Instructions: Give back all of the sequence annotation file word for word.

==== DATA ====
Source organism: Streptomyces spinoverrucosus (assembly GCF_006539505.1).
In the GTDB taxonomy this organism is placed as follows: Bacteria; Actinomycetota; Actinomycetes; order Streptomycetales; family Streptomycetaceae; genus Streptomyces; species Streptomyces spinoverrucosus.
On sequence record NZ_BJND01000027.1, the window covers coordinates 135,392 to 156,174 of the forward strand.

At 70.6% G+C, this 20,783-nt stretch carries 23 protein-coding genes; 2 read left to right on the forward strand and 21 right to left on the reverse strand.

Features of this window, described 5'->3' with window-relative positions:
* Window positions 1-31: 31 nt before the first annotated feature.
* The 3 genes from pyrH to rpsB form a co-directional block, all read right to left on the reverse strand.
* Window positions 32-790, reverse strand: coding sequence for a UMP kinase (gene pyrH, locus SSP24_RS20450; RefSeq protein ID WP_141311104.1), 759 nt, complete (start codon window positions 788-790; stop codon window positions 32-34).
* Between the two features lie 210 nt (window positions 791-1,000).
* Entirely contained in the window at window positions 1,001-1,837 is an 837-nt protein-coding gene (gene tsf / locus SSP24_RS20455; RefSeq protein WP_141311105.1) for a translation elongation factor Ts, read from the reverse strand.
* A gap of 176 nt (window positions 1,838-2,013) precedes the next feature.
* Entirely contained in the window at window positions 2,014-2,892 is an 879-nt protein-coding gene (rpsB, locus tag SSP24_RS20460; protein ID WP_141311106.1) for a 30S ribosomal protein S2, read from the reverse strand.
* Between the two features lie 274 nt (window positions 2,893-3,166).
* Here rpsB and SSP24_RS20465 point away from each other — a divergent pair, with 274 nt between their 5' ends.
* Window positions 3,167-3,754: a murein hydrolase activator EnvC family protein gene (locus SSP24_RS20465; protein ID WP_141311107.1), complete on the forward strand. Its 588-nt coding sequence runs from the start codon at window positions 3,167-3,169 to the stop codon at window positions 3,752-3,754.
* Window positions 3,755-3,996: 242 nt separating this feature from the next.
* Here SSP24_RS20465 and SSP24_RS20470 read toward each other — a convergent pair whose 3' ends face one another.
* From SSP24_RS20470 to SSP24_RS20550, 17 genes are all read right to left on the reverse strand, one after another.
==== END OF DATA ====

Source organism: Streptomyces spinoverrucosus (assembly GCF_006539505.1).
In the GTDB taxonomy this organism is placed as follows: Bacteria; Actinomycetota; Actinomycetes; order Streptomycetales; family Streptomycetaceae; genus Streptomyces; species Streptomyces spinoverrucosus.
On sequence record NZ_BJND01000027.1, the window covers coordinates 135,392 to 156,174 of the forward strand.

At 70.6% G+C, this 20,783-nt stretch carries 23 protein-coding genes; 2 read left to right on the forward strand and 21 right to left on the reverse strand.

Features of this window, described 5'->3' with window-relative positions:
* Window positions 1-31: 31 nt before the first annotated feature.
* The 3 genes from pyrH to rpsB form a co-directional block, all read right to left on the reverse strand.
* Window positions 32-790, reverse strand: coding sequence for a UMP kinase (gene pyrH, locus SSP24_RS20450; RefSeq protein ID WP_141311104.1), 759 nt, complete (start codon window positions 788-790; stop codon window positions 32-34).
* Between the two features lie 210 nt (window positions 791-1,000).
* Entirely contained in the window at window positions 1,001-1,837 is an 837-nt protein-coding gene (gene tsf / locus SSP24_RS20455; RefSeq protein WP_141311105.1) for a translation elongation factor Ts, read from the reverse strand.
* A gap of 176 nt (window positions 1,838-2,013) precedes the next feature.
* Entirely contained in the window at window positions 2,014-2,892 is an 879-nt protein-coding gene (rpsB, locus tag SSP24_RS20460; protein ID WP_141311106.1) for a 30S ribosomal protein S2, read from the reverse strand.
* Between the two features lie 274 nt (window positions 2,893-3,166).
* Here rpsB and SSP24_RS20465 point away from each other — a divergent pair, with 274 nt between their 5' ends.
* Window positions 3,167-3,754: a murein hydrolase activator EnvC family protein gene (locus SSP24_RS20465; protein ID WP_141311107.1), complete on the forward strand. Its 588-nt coding sequence runs from the start codon at window positions 3,167-3,169 to the stop codon at window positions 3,752-3,754.
* Window positions 3,755-3,996: 242 nt separating this feature from the next.
* Here SSP24_RS20465 and SSP24_RS20470 read toward each other — a convergent pair whose 3' ends face one another.
* From SSP24_RS20470 to SSP24_RS20550, 17 genes are all read right to left on the reverse strand, one after another.